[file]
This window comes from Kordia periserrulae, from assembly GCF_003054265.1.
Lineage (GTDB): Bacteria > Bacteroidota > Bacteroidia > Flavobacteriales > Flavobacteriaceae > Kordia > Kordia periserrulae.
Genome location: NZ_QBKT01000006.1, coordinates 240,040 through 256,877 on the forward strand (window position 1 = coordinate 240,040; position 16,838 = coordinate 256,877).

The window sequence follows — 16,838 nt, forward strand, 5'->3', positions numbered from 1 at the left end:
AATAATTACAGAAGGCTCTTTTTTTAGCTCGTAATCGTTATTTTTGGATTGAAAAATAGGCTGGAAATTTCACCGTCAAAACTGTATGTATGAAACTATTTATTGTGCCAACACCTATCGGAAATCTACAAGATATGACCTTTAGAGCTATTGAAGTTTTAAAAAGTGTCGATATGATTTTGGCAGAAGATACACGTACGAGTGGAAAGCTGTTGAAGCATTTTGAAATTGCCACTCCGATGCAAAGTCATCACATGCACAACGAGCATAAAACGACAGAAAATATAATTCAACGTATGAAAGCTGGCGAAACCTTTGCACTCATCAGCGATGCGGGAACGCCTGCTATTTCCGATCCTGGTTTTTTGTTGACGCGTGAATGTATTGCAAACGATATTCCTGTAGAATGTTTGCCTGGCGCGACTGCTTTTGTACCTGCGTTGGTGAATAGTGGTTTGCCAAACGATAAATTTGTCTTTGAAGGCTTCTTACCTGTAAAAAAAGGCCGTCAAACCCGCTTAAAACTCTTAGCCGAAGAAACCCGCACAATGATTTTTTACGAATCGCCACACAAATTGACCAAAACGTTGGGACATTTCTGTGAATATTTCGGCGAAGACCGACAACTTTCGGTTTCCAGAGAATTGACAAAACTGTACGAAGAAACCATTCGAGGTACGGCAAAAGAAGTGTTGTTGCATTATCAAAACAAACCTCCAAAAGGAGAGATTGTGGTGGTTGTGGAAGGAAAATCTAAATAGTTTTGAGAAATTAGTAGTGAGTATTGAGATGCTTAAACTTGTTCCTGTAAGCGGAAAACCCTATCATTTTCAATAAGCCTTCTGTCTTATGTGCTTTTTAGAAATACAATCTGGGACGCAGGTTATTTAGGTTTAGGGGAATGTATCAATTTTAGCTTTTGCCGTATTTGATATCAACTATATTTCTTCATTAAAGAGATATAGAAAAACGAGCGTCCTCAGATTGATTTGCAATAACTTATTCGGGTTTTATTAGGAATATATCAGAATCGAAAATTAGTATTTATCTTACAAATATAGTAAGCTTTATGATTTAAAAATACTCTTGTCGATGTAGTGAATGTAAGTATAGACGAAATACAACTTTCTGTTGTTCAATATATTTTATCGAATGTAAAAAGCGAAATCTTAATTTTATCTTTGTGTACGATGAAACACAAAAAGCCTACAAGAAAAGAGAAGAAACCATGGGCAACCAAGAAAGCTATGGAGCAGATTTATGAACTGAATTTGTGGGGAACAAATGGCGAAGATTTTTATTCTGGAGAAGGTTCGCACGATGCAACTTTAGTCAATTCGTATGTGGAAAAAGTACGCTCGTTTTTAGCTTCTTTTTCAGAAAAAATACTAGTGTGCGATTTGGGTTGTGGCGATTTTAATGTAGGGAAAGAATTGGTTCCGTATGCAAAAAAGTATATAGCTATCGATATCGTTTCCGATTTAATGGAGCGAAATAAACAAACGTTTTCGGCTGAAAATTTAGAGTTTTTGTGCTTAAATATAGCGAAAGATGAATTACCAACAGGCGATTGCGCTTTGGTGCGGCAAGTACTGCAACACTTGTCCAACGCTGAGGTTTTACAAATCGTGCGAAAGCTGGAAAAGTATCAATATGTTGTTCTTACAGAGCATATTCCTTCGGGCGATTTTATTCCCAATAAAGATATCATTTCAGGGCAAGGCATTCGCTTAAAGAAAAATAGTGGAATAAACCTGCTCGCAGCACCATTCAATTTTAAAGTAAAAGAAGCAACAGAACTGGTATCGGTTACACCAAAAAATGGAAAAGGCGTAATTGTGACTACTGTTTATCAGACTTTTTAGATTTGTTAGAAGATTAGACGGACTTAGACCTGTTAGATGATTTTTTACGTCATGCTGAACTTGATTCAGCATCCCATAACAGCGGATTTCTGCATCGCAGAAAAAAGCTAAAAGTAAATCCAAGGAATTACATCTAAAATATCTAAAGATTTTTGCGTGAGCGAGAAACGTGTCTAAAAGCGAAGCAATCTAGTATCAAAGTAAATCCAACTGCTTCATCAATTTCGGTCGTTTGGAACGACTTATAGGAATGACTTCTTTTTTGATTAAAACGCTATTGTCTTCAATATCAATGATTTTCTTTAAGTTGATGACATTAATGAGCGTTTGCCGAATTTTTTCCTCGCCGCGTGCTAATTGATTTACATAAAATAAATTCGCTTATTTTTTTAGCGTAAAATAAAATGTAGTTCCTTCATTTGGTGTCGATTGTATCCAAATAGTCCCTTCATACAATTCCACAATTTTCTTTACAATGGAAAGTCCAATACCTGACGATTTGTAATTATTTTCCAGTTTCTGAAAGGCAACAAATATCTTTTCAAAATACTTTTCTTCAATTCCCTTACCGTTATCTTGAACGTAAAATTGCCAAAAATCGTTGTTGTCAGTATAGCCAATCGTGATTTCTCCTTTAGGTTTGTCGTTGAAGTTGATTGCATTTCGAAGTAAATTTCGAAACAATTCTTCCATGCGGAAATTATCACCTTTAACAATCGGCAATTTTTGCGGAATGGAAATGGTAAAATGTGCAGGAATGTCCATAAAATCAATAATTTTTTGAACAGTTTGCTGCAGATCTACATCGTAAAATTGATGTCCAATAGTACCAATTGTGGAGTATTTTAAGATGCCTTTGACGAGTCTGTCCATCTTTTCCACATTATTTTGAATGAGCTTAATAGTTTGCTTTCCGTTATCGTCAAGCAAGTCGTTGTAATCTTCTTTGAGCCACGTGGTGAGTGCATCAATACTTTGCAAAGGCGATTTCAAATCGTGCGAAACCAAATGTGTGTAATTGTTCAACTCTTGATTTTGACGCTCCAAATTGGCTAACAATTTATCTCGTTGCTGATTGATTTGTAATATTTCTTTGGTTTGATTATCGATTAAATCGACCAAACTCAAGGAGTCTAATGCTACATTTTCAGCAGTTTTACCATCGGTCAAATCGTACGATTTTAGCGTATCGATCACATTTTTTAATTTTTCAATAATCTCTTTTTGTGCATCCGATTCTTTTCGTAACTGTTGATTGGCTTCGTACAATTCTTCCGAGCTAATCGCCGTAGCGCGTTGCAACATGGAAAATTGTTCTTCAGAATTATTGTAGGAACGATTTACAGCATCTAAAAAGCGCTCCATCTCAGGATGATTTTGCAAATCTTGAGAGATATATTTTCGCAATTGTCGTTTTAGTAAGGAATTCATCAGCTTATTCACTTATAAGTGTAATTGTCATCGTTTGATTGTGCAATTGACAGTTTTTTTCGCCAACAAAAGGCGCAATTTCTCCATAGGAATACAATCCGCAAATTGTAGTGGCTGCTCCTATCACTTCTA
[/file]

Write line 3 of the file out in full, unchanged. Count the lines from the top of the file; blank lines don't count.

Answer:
Genome location: NZ_QBKT01000006.1, coordinates 240,040 through 256,877 on the forward strand (window position 1 = coordinate 240,040; position 16,838 = coordinate 256,877).